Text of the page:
Many Richmond residents will again see a bigger tax bill next year, as property tax assessments on properties have risen an average of 13% this year.
City assessor Richie McKeithen said the increase in estimated land values is due to a strong real estate market and limited housing supply.
“I think that says a lot that the city of Richmond is very marketable, very livable for a lot of people, especially those who come from outside,” he said. “We’ll see how long this continues.”
Appraisals, under state law, are intended to match the projected market rate for a given property. In the City of Richmond, homeowners pay a rate of $1.20 per $100 of assessed value. With a 13% increase, an owner of a single-family home valued at $300,000 this year would pay about $468 more when their tax bill is due next year.
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While higher assessments are especially good for city coffers and homeowners who are building equity, higher taxes can become a burden for those with below-average salaries or fixed incomes.
“You’re driving us out of our homes,” 8th District councilwoman Reva Trammell said of the assessments. “We can’t afford these valuations that keep skyrocketing year after year.”
Some of the largest percentage increases in assessments were concentrated in neighborhoods on the north side and east end of the city. But the biggest increase in values has been concentrated in the wealthier parts of the city’s West End. Several neighborhoods south of the James River also saw significant increases again.
McKeithen said the growth is happening across the city. He attributed the trends in part to more residents becoming interested in owning a home as rental costs also rise.
“Interest rates have been very attractive to people who were in the market to buy homes,” he said. “You cannot underestimate the state of the rental market and its effect on the single-family home market. Until recent months, and perhaps even now, it was cheaper to buy a house than to rent a flat. “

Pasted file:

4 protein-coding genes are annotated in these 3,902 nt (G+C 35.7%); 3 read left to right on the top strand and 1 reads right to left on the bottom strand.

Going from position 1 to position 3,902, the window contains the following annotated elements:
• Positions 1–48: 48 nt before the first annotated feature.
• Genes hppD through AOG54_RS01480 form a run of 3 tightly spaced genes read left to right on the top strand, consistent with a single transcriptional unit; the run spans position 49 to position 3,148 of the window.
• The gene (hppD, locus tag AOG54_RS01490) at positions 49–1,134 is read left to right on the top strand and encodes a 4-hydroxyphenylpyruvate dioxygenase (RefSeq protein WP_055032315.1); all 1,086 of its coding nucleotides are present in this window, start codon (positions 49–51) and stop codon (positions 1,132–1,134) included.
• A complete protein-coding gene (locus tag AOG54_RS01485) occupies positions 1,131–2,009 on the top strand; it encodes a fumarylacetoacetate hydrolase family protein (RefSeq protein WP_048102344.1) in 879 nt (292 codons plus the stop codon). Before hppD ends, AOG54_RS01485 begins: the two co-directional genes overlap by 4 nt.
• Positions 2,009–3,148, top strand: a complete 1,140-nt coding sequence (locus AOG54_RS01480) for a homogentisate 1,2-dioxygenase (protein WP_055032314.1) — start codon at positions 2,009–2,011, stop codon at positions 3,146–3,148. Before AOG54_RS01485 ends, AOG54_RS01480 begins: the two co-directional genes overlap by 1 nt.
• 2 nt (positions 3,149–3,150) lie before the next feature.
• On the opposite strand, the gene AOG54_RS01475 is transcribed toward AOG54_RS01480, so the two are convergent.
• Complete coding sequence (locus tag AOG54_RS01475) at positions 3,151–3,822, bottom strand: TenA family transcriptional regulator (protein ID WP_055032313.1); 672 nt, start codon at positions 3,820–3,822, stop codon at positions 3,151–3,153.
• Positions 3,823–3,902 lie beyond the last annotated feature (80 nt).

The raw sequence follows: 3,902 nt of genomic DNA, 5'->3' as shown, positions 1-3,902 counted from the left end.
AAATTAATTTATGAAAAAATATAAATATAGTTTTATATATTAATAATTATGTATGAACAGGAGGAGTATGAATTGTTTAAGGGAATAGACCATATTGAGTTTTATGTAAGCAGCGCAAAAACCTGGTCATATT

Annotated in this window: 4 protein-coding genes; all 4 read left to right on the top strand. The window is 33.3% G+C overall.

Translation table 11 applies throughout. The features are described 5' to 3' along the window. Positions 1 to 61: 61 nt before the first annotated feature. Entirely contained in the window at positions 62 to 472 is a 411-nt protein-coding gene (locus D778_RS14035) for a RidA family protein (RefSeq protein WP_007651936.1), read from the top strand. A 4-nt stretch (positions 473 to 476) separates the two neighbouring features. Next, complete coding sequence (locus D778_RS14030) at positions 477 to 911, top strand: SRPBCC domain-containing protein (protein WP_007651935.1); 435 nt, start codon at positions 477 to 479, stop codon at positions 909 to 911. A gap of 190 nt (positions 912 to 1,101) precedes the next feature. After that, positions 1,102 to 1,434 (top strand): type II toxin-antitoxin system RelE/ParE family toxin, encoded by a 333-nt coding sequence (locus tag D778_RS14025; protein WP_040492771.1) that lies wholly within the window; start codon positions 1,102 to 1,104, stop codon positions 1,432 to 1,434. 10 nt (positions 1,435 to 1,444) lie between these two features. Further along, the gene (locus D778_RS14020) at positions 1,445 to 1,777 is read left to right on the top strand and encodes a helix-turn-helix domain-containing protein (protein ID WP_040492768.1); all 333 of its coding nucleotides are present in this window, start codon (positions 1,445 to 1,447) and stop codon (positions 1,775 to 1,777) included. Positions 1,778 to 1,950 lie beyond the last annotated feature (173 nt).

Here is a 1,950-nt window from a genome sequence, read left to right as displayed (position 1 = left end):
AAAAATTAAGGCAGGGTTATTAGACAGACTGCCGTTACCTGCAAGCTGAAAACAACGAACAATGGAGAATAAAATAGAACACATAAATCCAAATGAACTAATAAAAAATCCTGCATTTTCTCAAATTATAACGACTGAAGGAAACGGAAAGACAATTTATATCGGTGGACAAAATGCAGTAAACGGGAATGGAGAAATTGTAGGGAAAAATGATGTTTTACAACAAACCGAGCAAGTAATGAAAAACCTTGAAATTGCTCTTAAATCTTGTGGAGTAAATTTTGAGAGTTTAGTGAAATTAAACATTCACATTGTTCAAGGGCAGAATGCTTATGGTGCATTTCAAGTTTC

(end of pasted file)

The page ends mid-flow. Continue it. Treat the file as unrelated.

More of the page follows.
He said supply and demand, as well as the rising cost of building materials and inflation, also impact property assessments.
Decline in the number of real estate advertisements
The number of new single-family home listings in the Richmond metro area fell about 11% in the first three months of 2022 compared to 2021, while the average sale price of a single-family home jumped more by 11% to reach $397,000 in the same period, according to the Richmond Association of Realtors.
This data does not include townhouses or condominiums. New listings for these home types fell 26% in the first three months of 2022 compared to the same period last year, while the average sale price rose nearly 17% to almost $338,000.
Laura Lafayette, CEO of the Richmond Association of Realtors, said the valuations also reflect new construction and redevelopment underway or about to begin soon in areas such as Manchester and Creighton.
“If you are on a fixed income or only have a modest income, an increase of $200 to $300 on your bill will have a substantial impact the month you have to pay these taxes,” she said. . “The increase in value may be greatest in certain affluent neighborhoods… But the economic impact is greater in neighborhoods where citizens have modest household incomes.”
Trammell said she is preparing to introduce legislation to reduce the city’s property tax rate by 4 cents to offset the growing tax burden on property owners. She said she doesn’t know if it will pass, especially after city officials and some council members last year were reluctant to back her proposal to cut it by 6.5 cents.
Tax Relief Options Available
Richmond Mayor Levar Stoney’s administration opposed the tax cut, but earlier this year offered a 2-cent cut if voters approve the One Casino and Resort plans.
While the city had planned to hold another referendum on the matter in November after the ballot measure failed last year, officials halted it due to state legislation prohibiting another vote. at the Richmond Casino until 2023.
Jim Nolan, the mayor’s spokesman, said on Thursday that Stoney still supported granting the tax cut if the ballot measure passed next year, but said it was too early to talk about measures tax relief for the next property tax billing cycle.
“The mayor has always advocated for economic growth and development projects that broaden the city’s tax base to reduce the tax burden on city property owners,” Nolan said. “The administration encourages residents who qualify to take advantage of city programs that provide tax relief to homeowners.”
City residents who are disabled or age 65 or older, who earned less than $60,000 in the previous tax year, and who have less than $350,000 in assets can apply for tax relief in the city. The program offers either a full waiver or a partial exemption on the applicant’s tax bill, depending on income.
As some city officials consider reducing the property tax rate, Lafayette said cutting it by just pennies would provide limited relief and make it harder for the city to invest in capital projects and services. public such as public transport.
Instead, she said it would be helpful for city leaders to advocate for state legislation that would allow localities to enact new tax relief measures, such as rebates for residents of under 65 but living in the same home for a long time.
“Now is the time for Richmond to really consider seeking this relief for its citizens,” she said.